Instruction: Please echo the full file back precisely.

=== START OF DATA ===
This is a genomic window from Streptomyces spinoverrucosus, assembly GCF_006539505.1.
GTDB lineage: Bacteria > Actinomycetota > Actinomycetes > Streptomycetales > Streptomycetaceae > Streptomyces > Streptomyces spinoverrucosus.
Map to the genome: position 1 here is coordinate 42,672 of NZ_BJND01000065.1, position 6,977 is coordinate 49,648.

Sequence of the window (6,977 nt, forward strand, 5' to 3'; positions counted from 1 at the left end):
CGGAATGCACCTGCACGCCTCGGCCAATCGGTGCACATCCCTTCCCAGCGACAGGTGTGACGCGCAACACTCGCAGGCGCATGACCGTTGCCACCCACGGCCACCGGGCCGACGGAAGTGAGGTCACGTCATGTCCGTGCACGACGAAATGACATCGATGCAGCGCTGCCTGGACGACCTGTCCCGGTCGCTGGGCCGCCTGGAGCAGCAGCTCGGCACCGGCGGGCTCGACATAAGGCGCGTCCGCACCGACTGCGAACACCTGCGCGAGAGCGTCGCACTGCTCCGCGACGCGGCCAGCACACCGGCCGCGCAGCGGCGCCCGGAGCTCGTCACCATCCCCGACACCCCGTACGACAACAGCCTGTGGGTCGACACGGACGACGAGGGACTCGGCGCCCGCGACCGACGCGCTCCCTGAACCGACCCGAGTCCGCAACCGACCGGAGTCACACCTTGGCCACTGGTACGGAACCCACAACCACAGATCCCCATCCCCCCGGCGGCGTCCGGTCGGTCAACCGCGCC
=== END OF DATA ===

This is a genomic window from Streptomyces spinoverrucosus, assembly GCF_006539505.1.
GTDB lineage: Bacteria > Actinomycetota > Actinomycetes > Streptomycetales > Streptomycetaceae > Streptomyces > Streptomyces spinoverrucosus.
Map to the genome: position 1 here is coordinate 42,672 of NZ_BJND01000065.1, position 6,977 is coordinate 49,648.

Sequence of the window (6,977 nt, forward strand, 5' to 3'; positions counted from 1 at the left end):
CGGAATGCACCTGCACGCCTCGGCCAATCGGTGCACATCCCTTCCCAGCGACAGGTGTGACGCGCAACACTCGCAGGCGCATGACCGTTGCCACCCACGGCCACCGGGCCGACGGAAGTGAGGTCACGTCATGTCCGTGCACGACGAAATGACATCGATGCAGCGCTGCCTGGACGACCTGTCCCGGTCGCTGGGCCGCCTGGAGCAGCAGCTCGGCACCGGCGGGCTCGACATAAGGCGCGTCCGCACCGACTGCGAACACCTGCGCGAGAGCGTCGCACTGCTCCGCGACGCGGCCAGCACACCGGCCGCGCAGCGGCGCCCGGAGCTCGTCACCATCCCCGACACCCCGTACGACAACAGCCTGTGGGTCGACACGGACGACGAGGGACTCGGCGCCCGCGACCGACGCGCTCCCTGAACCGACCCGAGTCCGCAACCGACCGGAGTCACACCTTGGCCACTGGTACGGAACCCACAACCACAGATCCCCATCCCCCCGGCGGCGTCCGGTCGGTCAACCGCGCC